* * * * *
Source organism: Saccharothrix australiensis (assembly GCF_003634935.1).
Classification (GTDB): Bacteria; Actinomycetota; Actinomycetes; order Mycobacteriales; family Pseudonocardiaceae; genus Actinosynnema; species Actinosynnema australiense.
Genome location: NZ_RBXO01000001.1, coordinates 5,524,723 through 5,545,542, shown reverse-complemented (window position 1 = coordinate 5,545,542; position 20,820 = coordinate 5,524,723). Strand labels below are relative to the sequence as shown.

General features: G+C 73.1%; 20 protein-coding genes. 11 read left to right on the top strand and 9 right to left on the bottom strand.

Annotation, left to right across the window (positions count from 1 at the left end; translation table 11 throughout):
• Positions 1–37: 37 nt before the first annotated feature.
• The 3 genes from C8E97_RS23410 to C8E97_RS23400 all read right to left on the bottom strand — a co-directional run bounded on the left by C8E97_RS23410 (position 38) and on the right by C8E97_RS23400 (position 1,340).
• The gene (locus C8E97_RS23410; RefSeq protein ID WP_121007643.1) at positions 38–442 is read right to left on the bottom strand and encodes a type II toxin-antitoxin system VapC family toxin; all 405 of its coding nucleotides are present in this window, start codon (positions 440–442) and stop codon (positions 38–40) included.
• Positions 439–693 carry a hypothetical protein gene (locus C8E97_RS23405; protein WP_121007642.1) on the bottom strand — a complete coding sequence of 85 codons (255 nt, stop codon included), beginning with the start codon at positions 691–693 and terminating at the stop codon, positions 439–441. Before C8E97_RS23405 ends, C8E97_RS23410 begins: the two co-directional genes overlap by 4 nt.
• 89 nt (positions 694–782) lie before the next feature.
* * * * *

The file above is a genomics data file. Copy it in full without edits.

Source organism: Saccharothrix australiensis (assembly GCF_003634935.1).
Classification (GTDB): Bacteria; Actinomycetota; Actinomycetes; order Mycobacteriales; family Pseudonocardiaceae; genus Actinosynnema; species Actinosynnema australiense.
Genome location: NZ_RBXO01000001.1, coordinates 5,524,723 through 5,545,542, shown reverse-complemented (window position 1 = coordinate 5,545,542; position 20,820 = coordinate 5,524,723). Strand labels below are relative to the sequence as shown.

General features: G+C 73.1%; 20 protein-coding genes. 11 read left to right on the top strand and 9 right to left on the bottom strand.

Annotation, left to right across the window (positions count from 1 at the left end; translation table 11 throughout):
• Positions 1–37: 37 nt before the first annotated feature.
• The 3 genes from C8E97_RS23410 to C8E97_RS23400 all read right to left on the bottom strand — a co-directional run bounded on the left by C8E97_RS23410 (position 38) and on the right by C8E97_RS23400 (position 1,340).
• The gene (locus C8E97_RS23410; RefSeq protein ID WP_121007643.1) at positions 38–442 is read right to left on the bottom strand and encodes a type II toxin-antitoxin system VapC family toxin; all 405 of its coding nucleotides are present in this window, start codon (positions 440–442) and stop codon (positions 38–40) included.
• Positions 439–693 carry a hypothetical protein gene (locus C8E97_RS23405; protein WP_121007642.1) on the bottom strand — a complete coding sequence of 85 codons (255 nt, stop codon included), beginning with the start codon at positions 691–693 and terminating at the stop codon, positions 439–441. Before C8E97_RS23405 ends, C8E97_RS23410 begins: the two co-directional genes overlap by 4 nt.
• 89 nt (positions 694–782) lie before the next feature.